The Inflation Reduction Act (IRA) makes major strides in fulfilling key Democratic campaign promises in the tax, healthcare, and energy issue areas.
The new federal provisions in the IRA will have a limited direct impact on state policy but opens the door for state policymakers to adopt similar legislation.
For questions about the Inflation Reduction Act’s state tax implications, contact Morgan Scarboro (firstname.lastname@example.org).
After several iterations, Congress passed the Inflation Reduction Act (IRA) on August 12, 2022, and President Biden signed the bill on August 16th, 2022. The bill makes big strides toward fulfilling key Democratic campaign promises, including reductions in carbon emissions, the ability to negotiate some drug prices, and extension of the Affordable Care Act. It also raises approximately $739 billion in new federal revenue through targeted tax increases and increases funding for the Internal Revenue Service (IRS). But which, if any, of these policies will have direct impacts on state policy and policymakers? Below we highlight a few major provisions and break down their impact on states.
Corporate Alternative Minimum Tax
What It Does: A key revenue-raising provision in the IRA is the new Corporate Alternative Minimum Tax. Proponents frame it as a way to close tax “loopholes,” and opponents criticize its disparate treatment of different industries and negative impact on investment. Generally, the tax would require companies with at least $1 billion in income to calculate their tax liability in two ways: (1) the traditional accounting method currently in use at the corporate income tax rate of 21 percent, and (2) using book income (technically known as adjusted financial statement income, or AFSI), which is essentially the earnings reported to shareholders, at a rate of 15 percent. Under this system, corporations would pay the higher of the two. There are several adjustments to the calculation of the minimum tax.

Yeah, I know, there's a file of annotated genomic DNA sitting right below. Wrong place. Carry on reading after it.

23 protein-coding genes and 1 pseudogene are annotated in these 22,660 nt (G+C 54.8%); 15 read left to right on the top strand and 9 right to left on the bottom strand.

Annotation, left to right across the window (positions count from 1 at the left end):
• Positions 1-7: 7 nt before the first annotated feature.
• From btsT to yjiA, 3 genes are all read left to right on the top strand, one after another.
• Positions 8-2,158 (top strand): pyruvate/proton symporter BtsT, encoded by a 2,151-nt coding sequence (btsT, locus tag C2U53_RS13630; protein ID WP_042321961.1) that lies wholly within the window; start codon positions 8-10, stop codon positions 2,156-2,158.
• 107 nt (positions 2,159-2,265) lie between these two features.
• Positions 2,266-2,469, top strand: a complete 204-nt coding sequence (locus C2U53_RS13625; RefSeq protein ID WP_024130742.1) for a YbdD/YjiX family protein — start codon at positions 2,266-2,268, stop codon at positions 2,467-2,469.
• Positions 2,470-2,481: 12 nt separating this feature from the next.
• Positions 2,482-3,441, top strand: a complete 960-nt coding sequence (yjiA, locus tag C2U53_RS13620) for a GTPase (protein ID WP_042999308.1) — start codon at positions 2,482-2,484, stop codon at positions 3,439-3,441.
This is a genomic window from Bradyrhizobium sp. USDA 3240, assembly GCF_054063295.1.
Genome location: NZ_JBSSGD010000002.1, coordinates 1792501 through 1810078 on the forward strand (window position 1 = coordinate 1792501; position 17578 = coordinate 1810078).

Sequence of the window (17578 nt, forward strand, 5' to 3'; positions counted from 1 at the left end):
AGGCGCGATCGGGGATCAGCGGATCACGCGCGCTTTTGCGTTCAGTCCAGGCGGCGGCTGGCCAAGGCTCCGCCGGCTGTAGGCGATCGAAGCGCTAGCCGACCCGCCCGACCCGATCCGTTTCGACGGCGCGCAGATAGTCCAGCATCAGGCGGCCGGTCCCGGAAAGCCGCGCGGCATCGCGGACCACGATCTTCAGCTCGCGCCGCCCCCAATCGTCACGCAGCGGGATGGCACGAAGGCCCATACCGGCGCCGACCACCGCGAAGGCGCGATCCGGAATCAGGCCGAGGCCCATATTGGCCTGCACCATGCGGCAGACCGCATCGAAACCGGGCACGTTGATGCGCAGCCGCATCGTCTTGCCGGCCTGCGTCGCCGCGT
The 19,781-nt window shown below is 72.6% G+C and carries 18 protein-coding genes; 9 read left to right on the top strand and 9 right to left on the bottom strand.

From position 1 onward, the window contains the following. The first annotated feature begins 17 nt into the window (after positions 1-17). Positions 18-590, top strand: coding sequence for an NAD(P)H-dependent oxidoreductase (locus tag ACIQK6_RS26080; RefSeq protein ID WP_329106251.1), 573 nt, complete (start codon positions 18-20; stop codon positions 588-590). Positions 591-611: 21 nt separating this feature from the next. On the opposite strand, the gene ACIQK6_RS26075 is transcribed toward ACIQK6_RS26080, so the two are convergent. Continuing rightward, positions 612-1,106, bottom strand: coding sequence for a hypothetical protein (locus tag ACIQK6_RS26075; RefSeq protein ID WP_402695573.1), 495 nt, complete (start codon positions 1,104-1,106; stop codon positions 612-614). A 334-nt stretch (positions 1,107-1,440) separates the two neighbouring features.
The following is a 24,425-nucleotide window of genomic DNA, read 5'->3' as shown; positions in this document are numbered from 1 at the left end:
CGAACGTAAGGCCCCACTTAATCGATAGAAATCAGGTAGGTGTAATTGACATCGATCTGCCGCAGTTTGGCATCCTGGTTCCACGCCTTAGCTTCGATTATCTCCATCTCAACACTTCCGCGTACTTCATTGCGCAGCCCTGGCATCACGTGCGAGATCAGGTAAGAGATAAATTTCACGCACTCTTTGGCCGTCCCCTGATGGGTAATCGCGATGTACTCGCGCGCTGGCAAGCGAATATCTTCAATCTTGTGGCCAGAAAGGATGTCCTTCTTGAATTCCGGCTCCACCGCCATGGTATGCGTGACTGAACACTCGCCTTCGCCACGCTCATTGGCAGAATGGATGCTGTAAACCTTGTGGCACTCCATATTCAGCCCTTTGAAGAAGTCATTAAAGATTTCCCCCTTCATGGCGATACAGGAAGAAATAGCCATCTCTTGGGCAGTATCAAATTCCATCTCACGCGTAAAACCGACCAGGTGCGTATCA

State Impact: States are no strangers to Alternative Minimum Taxes (AMT). Prior to the Tax Cuts and Jobs Act (TCJA) in 2017, eight states imposed a corporate AMT: Alaska, California, Florida, Iowa, Kentucky, Maine, Minnesota, and New Hampshire. However, many of these states simply used (or conformed to) the federal government’s AMT (for example, the Alaska AMT was levied at 18 percent of federal AMT liability). So when the federal government repealed the AMT under the Tax Cuts and Jobs Act in 2017, several state AMTs became defunct. However, going forward, because of the way state tax codes are tied to the federal Internal Revenue Code (IRC), some states, including Alaska and Florida, could levy a version of the new minimum tax unless they take proactive action to decouple from the provision. Furthermore, other states may choose to impose their own minimum tax, despite not previously imposing one, if they are looking for new ways to raise revenue.
Reduction of Carbon Emissions
What It Does: The IRA provides for the largest investment in the history of the United States to fight the climate crisis. According to the Committee for a Responsible Federal Budget, the package spends over $386 billion in climate investments, detailed in the table below. The bill is estimated to reduce greenhouse gas emissions by 2030 to 40 percent below 2005 levels, which would help the United States achieve emissions targets set under the Paris Climate Accords.